Is R-22 Illegal to Use in My Air Conditioner After 2020?

Using R-22 Refrigerant in the Sacramento Valley

“I was told by my HVAC technician that we had to replace our AC system because R-22 was illegal to use starting in 2020.”  As I’m writing this blog post at the beginning of summer in 2019, I’ve been told this a few times already.  Every day, people are being straight-up lied to in their homes by either super salesy technicians trying to pad their pockets with commissions, or new technicians who don’t know the real truth about the phase-out of R-22.  Stayed tuned and I’ll tell you more!

Is R-22 Really Going to Be Illegal?

“You’ll have to replace your system ma’am because R-22 will be illegal starting in 2020.”

“I’m sorry sir, your air conditioner is leaking refrigerant, and it would be illegal for us to refill it with R-22.  You’re going to have to replace your system.”

This is the stuff that gives the HVAC industry a bad name, and I just want you to know that nothing could be further from the truth.

Relying on Expertise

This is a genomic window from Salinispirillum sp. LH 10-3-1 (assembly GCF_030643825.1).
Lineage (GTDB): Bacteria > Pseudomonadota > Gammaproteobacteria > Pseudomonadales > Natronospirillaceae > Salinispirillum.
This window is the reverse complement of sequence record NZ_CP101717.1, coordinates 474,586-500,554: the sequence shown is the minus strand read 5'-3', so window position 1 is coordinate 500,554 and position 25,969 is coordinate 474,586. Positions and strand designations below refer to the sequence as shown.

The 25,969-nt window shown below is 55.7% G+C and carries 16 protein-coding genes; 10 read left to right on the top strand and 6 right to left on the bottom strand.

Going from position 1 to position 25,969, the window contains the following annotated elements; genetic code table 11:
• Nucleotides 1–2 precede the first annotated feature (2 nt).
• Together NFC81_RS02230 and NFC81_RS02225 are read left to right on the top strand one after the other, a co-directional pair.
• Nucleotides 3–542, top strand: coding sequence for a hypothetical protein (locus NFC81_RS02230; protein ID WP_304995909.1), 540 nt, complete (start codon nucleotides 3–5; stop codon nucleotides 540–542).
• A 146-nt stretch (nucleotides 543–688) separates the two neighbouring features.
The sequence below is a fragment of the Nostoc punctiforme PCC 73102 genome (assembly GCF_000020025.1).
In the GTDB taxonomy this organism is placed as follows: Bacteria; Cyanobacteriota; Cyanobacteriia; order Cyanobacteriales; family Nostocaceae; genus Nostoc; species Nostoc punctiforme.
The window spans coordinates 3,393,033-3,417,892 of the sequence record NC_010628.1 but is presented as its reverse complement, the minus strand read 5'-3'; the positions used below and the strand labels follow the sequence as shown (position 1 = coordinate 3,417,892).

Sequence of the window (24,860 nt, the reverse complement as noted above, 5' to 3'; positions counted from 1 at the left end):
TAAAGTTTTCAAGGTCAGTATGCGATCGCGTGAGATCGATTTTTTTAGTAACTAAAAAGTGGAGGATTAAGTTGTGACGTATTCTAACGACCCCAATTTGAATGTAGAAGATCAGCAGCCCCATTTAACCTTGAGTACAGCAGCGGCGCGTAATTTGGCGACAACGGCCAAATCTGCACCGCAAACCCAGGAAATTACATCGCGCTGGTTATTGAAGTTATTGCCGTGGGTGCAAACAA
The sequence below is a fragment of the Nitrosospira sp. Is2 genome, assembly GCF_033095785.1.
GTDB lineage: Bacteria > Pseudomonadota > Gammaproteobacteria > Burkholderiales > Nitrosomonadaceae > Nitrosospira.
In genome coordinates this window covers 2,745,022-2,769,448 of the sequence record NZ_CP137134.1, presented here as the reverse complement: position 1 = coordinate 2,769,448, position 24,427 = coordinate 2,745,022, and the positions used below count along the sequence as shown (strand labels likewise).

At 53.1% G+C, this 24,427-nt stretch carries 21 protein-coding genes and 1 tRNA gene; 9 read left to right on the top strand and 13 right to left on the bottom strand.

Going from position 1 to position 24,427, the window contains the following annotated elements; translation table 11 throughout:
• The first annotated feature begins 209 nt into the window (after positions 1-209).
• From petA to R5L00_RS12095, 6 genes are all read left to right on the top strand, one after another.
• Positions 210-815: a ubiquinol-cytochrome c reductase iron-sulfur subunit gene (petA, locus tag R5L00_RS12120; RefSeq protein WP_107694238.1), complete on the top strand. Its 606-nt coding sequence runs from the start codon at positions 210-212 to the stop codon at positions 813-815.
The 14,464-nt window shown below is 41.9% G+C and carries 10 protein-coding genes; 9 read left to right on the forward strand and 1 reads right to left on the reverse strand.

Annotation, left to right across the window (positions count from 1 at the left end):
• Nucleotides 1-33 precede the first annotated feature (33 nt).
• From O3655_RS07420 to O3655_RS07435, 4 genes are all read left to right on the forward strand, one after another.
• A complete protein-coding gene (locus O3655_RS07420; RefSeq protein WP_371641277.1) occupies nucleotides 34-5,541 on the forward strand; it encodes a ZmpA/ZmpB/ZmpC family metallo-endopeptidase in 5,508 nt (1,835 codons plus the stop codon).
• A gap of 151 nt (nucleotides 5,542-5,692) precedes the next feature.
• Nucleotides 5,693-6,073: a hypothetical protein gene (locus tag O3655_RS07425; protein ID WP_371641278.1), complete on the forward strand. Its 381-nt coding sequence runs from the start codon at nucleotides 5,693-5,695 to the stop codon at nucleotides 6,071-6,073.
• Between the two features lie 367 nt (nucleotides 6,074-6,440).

There are things about my car that I have no idea about.  And when I take it to the mechanic, they tell me a part on my car is broken and needs to be fixed, and I pretty much just go along with it because I have no idea what they are talking about when it comes to repairing cars.  If that mechanic wanted to deceive me and rack up a huge bill, they could very easily do so because they know a lot more about that car than I do.

It’s very similar in HVAC.  We, as mechanics of your AC system probably know more about it than you do, and it would be pretty easy for someone to only give you some of the truth, or just straight-up deceive you, coercing you to pay out big bucks for a new air conditioning system when you really don’t need to yet.

I just went to a home here in Rancho Cordova that is only 10 years old.  So, his air conditioning system is 10 years old.  They’ve had two companies come out and tell him since his system is leaking refrigerant it would be illegal starting in 2020 to make repairs on it even saying they could be reported to the EPA and fined, or lose their license.  They went on to say that the system was past its normal life span anyway and he should think about getting a new system.